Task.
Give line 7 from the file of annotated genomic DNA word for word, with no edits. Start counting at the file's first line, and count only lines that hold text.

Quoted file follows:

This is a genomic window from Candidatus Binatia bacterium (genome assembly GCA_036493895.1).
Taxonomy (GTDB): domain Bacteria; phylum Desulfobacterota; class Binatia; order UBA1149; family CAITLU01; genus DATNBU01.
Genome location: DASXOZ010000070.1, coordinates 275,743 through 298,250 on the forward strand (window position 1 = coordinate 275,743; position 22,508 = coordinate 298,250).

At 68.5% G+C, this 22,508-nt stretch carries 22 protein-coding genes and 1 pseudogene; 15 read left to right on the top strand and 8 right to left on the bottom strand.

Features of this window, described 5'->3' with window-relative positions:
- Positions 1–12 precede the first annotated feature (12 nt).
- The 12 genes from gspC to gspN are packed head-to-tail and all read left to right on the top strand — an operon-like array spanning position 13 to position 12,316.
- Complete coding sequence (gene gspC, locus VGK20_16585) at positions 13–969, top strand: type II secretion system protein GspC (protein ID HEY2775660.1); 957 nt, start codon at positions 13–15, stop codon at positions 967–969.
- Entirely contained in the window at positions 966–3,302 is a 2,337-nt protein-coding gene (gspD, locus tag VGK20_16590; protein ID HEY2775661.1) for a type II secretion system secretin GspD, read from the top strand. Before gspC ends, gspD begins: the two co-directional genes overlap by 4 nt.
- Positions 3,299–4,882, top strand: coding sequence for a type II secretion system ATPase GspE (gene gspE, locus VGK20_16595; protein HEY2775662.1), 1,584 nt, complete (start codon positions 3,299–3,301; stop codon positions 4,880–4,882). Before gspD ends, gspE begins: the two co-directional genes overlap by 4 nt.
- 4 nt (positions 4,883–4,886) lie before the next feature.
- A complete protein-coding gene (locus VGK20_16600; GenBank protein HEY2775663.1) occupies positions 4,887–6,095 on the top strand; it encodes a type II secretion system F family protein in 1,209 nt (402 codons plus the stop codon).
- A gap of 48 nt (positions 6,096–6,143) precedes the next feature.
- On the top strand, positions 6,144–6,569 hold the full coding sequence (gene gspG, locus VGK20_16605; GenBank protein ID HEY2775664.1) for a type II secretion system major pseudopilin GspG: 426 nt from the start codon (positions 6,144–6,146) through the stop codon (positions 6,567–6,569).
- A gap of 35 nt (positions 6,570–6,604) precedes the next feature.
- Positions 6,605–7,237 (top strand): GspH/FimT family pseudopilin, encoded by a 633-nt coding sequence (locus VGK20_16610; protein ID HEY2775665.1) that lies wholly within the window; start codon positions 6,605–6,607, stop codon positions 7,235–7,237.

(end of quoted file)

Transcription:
- The 12 genes from gspC to gspN are packed head-to-tail and all read left to right on the top strand — an operon-like array spanning position 13 to position 12,316.